Fashion And Beauty For The Hardcore | John Galliano: I didn’t mean anti-Semitic remarks
post-template-default,single,single-post,postid-4242,single-format-standard,ajax_fade,page_not_loaded,,vertical_menu_enabled,qode-title-hidden,qode_grid_1300,side_area_uncovered_from_content,qode-content-sidebar-responsive,qode-child-theme-ver-1.0.0,qode-theme-ver-17.2,qode-theme-bridge,disabled_footer_top,disabled_footer_bottom,qode_header_in_grid,wpb-js-composer js-comp-ver-5.6,vc_responsive

John Galliano: I didn’t mean anti-Semitic remarks

john-galliano-pictureI love John Galliano’s designs and creativity, I really do, but there are some things that are very hard to forget. Knowing that a famous designer from a very highly respected fashion house such as Dior could be so insensitive and reckless towards innocent people sitting in a cafe was a tremendous blow to his reputation and his career.  Making anti-Semitic slurs to anyone no matter who you are is disgusting, but when you have a name like Galliano, you have to wonder what exactly is going on inside his head to make such a hate filled statement. The question is, has he truly learned his lesson, or is this just a last attempt to get back in the fashion game? I am suspicious, but everyone deserves a second chance, right?

John Galliano-design-Kate MossNEW YORK (Reuters) – Disgraced fashion designer John Galliano, who was fired from his job at French fashion house Christian Dior after making anti-Semitic rants, says he is not a racist and has spent the past few years trying to atone for his words and actions.

In what is described as his first interview since the events in 2011, he told Vanity Fair magazine about his drinking and drug use leading up to his angry encounter with customers in a cafe in Paris.

“It’s the worst thing I have said in my life, but I didn’t mean it,” Galliano said. “I have been trying to find out why that anger was directed at this race.”

Despite his conviction for his remarks and being shunned by many in the fashion world, Galliano, 52, said although it may sound bizarre he is grateful for what happened.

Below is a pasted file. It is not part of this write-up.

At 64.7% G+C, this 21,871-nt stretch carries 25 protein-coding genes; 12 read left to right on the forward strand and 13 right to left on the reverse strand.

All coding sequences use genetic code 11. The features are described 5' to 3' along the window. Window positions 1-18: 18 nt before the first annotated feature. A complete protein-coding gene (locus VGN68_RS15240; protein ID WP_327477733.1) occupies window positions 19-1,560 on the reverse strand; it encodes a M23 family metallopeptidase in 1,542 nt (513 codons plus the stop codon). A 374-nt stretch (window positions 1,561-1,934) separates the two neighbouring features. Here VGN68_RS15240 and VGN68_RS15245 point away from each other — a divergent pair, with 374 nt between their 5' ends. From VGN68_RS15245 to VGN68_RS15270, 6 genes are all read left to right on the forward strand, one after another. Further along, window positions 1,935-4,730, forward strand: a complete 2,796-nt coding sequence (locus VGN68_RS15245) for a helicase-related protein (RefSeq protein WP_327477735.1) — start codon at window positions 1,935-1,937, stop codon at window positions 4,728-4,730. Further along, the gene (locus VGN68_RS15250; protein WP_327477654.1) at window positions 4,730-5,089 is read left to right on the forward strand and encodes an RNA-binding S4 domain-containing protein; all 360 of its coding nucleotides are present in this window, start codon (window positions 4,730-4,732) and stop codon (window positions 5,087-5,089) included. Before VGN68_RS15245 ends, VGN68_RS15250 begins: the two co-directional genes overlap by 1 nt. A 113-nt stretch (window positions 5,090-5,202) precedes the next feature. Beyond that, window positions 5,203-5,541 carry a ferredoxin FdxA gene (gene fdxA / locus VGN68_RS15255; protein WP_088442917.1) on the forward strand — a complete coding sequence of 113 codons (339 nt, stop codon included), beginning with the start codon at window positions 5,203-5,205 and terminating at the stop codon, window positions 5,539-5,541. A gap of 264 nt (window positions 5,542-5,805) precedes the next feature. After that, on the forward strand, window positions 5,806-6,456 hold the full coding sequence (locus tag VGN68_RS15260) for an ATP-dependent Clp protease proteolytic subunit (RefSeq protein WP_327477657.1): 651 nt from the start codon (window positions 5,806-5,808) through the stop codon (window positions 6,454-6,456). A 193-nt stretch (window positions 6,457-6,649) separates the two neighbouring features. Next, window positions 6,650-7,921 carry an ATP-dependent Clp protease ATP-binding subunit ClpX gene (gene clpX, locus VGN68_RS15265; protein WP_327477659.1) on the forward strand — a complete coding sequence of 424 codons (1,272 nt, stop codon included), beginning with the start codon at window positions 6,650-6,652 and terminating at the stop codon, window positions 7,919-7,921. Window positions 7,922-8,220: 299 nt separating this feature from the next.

“I have learned so much about myself. I have re-discovered that little boy who had the hunger to create, which I think I had lost. I am alive,” he said.

Galliano had been one of the most celebrated fashion designers of his generation, creating well-received collections for Dior until his ouster.

A French court convicted him of making “public insults based on origin, religious affiliation, race or ethnicity” during two episodes in a Parisian cafe and gave him a suspended fine of 6,000 euros ($8,000), which he will have to pay only if he is convicted of a similar offence.

In a third incident, which was videotaped and made public, Galliano is shown taunting people in a cafe.

“When everyone came over to tell me I had done these terrible things, I was walking round and round and round not really knowing what had gone down,” he explained.

Galliano said he slipped into drinking over time and would use alcohol to crash after completing his collections. But he never admitted he was an alcoholic because he thought he could control it.

Following his conviction, he was treated in a rehabilitation facility in Arizona and has been sober for more than two years.

Since his recovery Galliano designed the 1920’s style gown for the 2011 wedding of British model Kate Moss. He also worked with New York-based fashion designer Oscar de la Renta for several weeks earlier this year.

Galliano was due to teach a master class at Parsons The New School for Design his year but the class the canceled.

For the past two years, he said he has been trying to make amends and to possibly return to work.

The latest issue of Vanity Fair will be available on newsstands on Thursday.